The first time Koushik (full name: Koushik Ghosh) caught my attention was when Stones Throw – his current label – released a remix album of MF DOOM and Madlib's Madvillainy (a personal favourite of mine) bearing his name and Four Tet's. For some unfathomable reason, I decided to skip Koushik's reworks and indulge in the few Four Tet had worked his magic on instead. With Rounds on heavy rotation at the time, it seemed the logical thing to do. It turns out that praise of Koushik's half was lukewarm, but surely now everything is forgotten with the release of his first full-length, Out My Window.
His dreamy brand of psych-pop has a quality which is ultimately hard to characterise - it's superbly subtle. Ethereal is an adjective often thrown around lazily to mean anything with above-average levels of reverb or delay, but it's one which is certainly applicable here. Production values here are key, extending far beyond the simple and token use of effects. It all seems so fastidiously planned, with not a note out of place, but it's also inherently natural. The layering and balancing of Koushik's own softly-spoken, child-like melodies with a multitude of heavenly sounding instruments – flutes, harpsichords, mellotrons amongst the conventional, epitomised by the lethargic and snappy drum grooves - is an ethos and style which permeates every corner, every second of the album with a mood that is, at all times, bright and breezy.
Out My Window sees such a pack of influences and eras: 70s jazz-funk drum and bass grooves bind with 60s pop; psychedelia set against deft use of sampling, Spector's wall of sound, and, with a kick and snare bursting forth through a sampled kit, there's a definite scent of DJ Shadow. The fact that Koushik manages to pool them together into something musically simple but immensely satisfying may not be that remarkable in itself, but the end product surely is.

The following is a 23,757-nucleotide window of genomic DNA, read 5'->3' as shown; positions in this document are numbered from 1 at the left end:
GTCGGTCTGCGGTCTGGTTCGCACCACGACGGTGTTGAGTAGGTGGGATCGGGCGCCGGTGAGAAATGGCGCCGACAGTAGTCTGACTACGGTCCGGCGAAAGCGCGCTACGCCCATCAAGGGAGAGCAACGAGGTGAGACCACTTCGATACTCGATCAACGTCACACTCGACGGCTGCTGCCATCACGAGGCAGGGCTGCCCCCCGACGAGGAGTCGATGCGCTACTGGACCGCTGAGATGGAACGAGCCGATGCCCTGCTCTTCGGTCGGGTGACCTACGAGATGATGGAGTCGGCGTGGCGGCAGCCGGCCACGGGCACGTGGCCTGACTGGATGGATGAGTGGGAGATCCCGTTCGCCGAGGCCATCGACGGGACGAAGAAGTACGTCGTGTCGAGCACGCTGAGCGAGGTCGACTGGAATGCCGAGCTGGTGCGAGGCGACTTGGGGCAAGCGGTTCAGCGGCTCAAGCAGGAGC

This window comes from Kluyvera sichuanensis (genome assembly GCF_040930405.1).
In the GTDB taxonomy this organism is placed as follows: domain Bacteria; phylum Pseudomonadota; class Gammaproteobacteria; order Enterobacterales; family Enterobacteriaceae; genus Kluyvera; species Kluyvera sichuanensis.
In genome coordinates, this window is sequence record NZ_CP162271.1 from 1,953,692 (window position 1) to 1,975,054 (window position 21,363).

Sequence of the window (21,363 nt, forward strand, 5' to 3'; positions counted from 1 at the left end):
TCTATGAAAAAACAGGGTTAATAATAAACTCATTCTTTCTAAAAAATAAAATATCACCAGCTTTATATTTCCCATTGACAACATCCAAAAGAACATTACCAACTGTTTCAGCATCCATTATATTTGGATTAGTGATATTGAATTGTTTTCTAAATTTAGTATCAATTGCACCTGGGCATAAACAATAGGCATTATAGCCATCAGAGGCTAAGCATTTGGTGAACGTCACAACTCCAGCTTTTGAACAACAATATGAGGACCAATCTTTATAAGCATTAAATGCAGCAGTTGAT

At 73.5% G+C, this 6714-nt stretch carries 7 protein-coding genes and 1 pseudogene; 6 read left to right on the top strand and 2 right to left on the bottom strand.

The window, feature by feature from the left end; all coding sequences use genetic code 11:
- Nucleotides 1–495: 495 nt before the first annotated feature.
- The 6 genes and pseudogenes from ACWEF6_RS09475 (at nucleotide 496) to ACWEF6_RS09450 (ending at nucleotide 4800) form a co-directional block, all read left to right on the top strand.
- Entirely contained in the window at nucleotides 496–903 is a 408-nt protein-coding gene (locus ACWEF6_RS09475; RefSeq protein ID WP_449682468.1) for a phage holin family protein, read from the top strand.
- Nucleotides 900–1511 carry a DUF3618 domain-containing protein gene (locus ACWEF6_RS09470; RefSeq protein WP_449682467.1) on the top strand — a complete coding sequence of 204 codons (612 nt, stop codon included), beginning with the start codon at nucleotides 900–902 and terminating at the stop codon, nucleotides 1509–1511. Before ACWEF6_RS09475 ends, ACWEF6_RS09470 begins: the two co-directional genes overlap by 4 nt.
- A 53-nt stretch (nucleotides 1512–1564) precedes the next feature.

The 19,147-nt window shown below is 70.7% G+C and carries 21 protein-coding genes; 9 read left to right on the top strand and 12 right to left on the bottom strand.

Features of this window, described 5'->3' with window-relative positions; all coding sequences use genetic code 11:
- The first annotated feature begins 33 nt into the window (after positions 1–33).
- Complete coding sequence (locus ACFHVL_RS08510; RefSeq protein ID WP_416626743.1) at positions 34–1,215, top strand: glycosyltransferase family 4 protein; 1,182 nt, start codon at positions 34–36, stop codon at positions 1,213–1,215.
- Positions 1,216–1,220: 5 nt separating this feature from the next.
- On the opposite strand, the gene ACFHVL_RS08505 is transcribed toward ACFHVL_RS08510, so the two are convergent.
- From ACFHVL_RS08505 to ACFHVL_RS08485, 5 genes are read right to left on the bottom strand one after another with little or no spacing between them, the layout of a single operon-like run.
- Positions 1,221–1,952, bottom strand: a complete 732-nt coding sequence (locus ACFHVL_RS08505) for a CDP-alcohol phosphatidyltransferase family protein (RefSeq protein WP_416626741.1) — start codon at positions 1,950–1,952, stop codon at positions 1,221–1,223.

It's an album which is so light on the ears that it's easy to forget it's even playing; the hazy flow of each track is barely interrupted to start the next. It is by no means a dreamy conveyor belt of misty ambience from start to finish though: 'In A Green Space' explodes from fairly humble jazz-inflected beats into something briefly but completely euphorically brilliant. 'Bright And Shining', too, with its combination of horns, persistent percussion and soul sampled vocals embodies perfectly what this record is about within the space of four minutes. If you're already aware of Koushik's work, this record may not be a revelation to you but if you are unfamiliar with the author, the laid-back magnificence of Out My Window is a fine place to start.
8Luke Slater's Score